Can someone be pressured into accessing voluntary assisted dying?

There are strong safeguards to make sure a person’s choice to access voluntary assisted dying is their own choice, and that they are not pressured by others.

Only the person choosing to access voluntary assisted dying can ask for it. Their family, friends or carers cannot ask for them. Also, a doctor cannot suggest a person accesses voluntary assisted dying. They can only respond when a person asks for it. 

As part of the process to access voluntary assisted dying, two doctors must decide the person is well-informed about their disease and their treatment and palliative care options. Both doctors have to assess that no-one is forcing or influencing them to do this. Both of these doctors must have completed approved training in assessing a person for voluntary assisted dying. 

Even after a person has started the process, they can change their mind at any time. A person cannot complete the steps to access voluntary assisted dying in less than 10 days, except in some very special circumstances. 

Is voluntary assisted dying an alternative to palliative care?

Voluntary assisted dying is not an alternative to palliative care services. Palliative care and end of life services are widely available in Victoria. Most people who access voluntary assisted dying will be supported by palliative care and end of life services and will be encouraged to receive this support if they are not already using these services.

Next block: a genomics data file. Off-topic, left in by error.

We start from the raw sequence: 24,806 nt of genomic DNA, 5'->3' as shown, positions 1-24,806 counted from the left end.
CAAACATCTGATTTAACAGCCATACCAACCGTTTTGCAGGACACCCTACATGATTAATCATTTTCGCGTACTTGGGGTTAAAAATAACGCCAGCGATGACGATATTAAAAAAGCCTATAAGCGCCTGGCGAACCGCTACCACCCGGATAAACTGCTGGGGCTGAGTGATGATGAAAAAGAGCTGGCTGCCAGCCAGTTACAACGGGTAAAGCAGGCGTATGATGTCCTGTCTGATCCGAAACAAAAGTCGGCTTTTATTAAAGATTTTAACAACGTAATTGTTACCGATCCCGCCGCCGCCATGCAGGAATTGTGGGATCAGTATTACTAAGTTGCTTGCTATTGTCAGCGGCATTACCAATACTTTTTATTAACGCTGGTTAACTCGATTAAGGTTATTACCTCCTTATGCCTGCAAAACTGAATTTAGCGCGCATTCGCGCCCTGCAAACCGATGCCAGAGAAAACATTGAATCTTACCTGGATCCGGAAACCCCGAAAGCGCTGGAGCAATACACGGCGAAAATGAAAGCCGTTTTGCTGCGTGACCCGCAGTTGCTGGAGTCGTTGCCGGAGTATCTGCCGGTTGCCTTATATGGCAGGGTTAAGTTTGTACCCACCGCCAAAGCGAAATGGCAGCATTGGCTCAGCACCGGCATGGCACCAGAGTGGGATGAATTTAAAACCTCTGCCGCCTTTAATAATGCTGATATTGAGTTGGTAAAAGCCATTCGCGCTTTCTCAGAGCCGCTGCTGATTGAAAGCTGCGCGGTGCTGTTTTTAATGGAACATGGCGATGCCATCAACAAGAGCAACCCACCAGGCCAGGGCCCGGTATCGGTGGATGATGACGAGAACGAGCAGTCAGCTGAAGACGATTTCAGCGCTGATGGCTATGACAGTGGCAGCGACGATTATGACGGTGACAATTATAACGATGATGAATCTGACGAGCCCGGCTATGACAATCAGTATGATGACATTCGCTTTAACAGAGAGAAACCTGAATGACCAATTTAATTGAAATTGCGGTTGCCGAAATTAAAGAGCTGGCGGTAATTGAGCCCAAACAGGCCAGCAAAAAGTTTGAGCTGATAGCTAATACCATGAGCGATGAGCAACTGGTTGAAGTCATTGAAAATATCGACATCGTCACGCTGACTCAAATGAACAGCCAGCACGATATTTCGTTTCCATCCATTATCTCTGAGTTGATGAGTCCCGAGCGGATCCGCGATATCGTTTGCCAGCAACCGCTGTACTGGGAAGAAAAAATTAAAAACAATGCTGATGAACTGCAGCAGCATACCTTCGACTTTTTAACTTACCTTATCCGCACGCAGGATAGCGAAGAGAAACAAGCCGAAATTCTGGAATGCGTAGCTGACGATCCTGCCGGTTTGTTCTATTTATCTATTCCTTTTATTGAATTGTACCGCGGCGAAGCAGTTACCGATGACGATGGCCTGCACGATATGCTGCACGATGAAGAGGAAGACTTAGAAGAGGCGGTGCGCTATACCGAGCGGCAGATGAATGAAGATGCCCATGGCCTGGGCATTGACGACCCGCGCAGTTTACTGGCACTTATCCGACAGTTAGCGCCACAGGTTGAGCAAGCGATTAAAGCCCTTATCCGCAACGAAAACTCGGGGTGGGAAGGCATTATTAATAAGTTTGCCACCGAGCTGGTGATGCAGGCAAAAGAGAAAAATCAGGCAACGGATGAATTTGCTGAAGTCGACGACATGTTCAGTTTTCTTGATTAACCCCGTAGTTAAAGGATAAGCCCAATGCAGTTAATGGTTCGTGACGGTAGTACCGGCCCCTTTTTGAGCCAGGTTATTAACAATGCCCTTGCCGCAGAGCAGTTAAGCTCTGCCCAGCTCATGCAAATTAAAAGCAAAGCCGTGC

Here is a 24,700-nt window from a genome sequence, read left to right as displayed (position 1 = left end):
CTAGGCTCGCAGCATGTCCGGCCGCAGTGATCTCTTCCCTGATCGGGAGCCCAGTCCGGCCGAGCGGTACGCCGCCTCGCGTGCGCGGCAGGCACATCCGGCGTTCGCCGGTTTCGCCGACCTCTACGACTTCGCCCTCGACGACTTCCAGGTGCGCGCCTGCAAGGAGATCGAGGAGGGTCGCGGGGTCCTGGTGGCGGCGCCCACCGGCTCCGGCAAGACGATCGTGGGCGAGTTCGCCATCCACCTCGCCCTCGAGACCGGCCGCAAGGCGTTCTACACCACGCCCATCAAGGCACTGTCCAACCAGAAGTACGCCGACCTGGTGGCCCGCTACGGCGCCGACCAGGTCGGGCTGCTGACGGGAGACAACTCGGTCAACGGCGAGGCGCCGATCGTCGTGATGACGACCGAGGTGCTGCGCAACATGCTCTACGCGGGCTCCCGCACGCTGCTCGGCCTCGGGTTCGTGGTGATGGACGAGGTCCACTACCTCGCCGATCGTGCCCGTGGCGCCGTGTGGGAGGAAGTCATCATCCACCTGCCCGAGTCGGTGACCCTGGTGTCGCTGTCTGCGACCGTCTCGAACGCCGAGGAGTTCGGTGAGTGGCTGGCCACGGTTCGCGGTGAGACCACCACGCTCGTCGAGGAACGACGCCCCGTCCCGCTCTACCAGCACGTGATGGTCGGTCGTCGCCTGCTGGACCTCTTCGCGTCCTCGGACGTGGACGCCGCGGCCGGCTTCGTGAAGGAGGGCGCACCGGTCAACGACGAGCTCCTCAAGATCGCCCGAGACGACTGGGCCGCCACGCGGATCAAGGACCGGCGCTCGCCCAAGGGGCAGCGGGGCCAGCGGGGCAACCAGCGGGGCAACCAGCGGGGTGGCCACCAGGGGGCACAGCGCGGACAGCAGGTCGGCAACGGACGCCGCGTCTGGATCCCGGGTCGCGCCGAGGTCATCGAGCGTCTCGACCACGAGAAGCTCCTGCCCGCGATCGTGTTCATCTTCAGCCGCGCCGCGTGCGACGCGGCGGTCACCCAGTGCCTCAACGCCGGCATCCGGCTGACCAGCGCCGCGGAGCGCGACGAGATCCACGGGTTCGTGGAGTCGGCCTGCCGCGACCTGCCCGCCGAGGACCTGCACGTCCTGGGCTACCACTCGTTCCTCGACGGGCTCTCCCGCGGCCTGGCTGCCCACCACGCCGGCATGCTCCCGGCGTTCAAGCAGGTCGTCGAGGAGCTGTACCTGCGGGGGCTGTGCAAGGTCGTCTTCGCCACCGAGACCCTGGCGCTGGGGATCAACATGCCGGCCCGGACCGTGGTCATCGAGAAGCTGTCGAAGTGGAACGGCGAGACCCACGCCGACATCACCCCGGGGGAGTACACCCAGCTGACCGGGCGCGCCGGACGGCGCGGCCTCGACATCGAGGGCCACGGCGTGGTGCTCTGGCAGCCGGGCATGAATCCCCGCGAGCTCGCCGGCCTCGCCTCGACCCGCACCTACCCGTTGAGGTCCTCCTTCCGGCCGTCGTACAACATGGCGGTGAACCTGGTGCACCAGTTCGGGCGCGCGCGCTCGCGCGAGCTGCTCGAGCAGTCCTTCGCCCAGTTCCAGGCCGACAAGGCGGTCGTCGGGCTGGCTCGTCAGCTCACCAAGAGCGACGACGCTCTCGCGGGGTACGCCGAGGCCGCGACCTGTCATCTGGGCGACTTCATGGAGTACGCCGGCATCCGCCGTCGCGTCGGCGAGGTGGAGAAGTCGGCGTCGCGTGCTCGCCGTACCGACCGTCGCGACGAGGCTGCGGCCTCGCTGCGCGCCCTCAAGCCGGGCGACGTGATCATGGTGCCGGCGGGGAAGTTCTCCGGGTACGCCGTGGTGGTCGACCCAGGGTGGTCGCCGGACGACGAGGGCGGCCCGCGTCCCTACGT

Who will oversee Victoria’s voluntary assisted dying law?

The Voluntary Assisted Dying Review Board will oversee voluntary assisted dying in Victoria. The Board will make sure the law provides a compassionate outcome while addressing the concerns of the community. It will review every case of voluntary assisted dying in Victoria and make suggestions for changes or improvements in the law. 

There are also other organisations, such as Victoria Police, the Coroner and the Australian Health Practitioner Regulation Agency that make sure that laws and professional standards are observed.

Will there be more information available before June 2019 for people considering voluntary assisted dying?

Yes, detailed information is currently being written for people considering voluntary assisted dying. This information will explain more about the process for accessing voluntary assisted dying and the support available. It will be available in early 2019, before voluntary assisted dying becomes available from 19 June 2019. 

I find end of life issues distressing – who can I talk to?

Some people find it upsetting to think about their death and end of life care. If reading this information has raised issues of grief, stress or personal crisis, contact one of the services listed below.

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This page has been produced in consultation with and approved by: Palliative Care, Health Service Policy and Commissioning, Department of Health & Human Services

Last updated: September 2018